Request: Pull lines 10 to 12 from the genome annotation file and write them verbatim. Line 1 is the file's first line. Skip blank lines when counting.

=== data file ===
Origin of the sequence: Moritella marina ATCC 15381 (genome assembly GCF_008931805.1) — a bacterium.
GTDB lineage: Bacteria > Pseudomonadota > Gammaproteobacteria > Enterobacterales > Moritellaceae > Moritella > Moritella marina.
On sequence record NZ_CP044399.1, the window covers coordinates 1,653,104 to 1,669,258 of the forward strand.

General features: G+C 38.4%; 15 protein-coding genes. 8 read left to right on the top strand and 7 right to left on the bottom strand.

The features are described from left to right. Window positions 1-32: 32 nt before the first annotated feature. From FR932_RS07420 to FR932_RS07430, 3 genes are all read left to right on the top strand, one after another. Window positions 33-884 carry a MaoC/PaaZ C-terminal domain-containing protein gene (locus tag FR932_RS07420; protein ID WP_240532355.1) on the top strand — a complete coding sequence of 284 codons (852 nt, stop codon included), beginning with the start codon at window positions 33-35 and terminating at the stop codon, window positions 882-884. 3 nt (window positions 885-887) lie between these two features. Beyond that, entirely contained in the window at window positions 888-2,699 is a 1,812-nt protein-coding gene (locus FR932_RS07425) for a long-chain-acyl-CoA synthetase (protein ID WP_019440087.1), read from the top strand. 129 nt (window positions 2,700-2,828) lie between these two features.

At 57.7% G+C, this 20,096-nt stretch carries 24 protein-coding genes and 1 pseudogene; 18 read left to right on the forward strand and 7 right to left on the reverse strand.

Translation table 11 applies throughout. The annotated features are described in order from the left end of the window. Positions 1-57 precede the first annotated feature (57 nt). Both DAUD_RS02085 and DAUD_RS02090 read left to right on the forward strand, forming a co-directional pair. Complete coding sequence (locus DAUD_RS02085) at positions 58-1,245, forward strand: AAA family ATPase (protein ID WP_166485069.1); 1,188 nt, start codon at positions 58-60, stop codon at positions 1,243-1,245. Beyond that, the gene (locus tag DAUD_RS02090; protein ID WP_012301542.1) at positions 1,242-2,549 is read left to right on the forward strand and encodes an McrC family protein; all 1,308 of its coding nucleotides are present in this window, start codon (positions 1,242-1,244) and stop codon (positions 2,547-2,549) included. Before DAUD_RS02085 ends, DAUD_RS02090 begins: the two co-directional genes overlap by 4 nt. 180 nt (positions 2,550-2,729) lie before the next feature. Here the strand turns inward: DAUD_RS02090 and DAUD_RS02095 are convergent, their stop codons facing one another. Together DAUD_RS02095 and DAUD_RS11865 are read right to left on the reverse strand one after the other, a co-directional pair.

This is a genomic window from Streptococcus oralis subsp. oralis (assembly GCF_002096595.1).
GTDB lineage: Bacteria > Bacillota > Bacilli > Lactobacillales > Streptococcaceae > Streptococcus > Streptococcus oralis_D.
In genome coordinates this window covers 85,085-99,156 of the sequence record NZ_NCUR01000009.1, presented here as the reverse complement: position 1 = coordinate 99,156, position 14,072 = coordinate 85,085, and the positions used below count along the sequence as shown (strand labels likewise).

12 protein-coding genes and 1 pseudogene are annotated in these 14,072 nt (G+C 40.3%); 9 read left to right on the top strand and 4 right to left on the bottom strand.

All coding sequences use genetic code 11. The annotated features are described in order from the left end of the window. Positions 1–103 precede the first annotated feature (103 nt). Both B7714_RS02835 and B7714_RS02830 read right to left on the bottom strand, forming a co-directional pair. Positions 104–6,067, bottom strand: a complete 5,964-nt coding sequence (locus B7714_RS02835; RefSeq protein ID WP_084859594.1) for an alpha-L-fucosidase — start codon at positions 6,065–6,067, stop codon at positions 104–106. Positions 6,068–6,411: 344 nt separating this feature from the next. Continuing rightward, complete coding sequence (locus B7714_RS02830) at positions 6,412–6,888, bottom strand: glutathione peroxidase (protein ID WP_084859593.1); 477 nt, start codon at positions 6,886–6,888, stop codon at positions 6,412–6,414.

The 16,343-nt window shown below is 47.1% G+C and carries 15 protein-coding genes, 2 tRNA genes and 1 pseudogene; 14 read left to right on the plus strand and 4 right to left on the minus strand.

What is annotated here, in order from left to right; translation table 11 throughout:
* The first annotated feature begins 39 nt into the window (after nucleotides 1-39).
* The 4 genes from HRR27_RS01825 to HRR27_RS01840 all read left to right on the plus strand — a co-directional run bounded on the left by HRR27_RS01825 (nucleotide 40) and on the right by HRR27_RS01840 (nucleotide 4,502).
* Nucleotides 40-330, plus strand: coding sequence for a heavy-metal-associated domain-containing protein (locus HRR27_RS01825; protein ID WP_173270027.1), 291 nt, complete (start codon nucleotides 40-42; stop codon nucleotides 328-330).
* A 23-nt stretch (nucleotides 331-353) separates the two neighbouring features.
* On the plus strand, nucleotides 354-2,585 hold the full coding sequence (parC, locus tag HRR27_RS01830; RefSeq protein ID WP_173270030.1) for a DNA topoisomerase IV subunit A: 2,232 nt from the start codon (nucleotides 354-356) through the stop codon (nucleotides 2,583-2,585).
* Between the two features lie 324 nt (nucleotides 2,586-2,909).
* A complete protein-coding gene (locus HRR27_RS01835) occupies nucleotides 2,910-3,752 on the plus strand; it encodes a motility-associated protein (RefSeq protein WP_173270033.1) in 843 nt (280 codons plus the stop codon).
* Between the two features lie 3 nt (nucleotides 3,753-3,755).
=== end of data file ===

In genome coordinates this window covers 85,085-99,156 of the sequence record NZ_NCUR01000009.1, presented here as the reverse complement: position 1 = coordinate 99,156, position 14,072 = coordinate 85,085, and the positions used below count along the sequence as shown (strand labels likewise).

12 protein-coding genes and 1 pseudogene are annotated in these 14,072 nt (G+C 40.3%); 9 read left to right on the top strand and 4 right to left on the bottom strand.

All coding sequences use genetic code 11. The annotated features are described in order from the left end of the window. Positions 1–103 precede the first annotated feature (103 nt). Both B7714_RS02835 and B7714_RS02830 read right to left on the bottom strand, forming a co-directional pair. Positions 104–6,067, bottom strand: a complete 5,964-nt coding sequence (locus B7714_RS02835; RefSeq protein ID WP_084859594.1) for an alpha-L-fucosidase — start codon at positions 6,065–6,067, stop codon at positions 104–106. Positions 6,068–6,411: 344 nt separating this feature from the next. Continuing rightward, complete coding sequence (locus B7714_RS02830) at positions 6,412–6,888, bottom strand: glutathione peroxidase (protein ID WP_084859593.1); 477 nt, start codon at positions 6,886–6,888, stop codon at positions 6,412–6,414.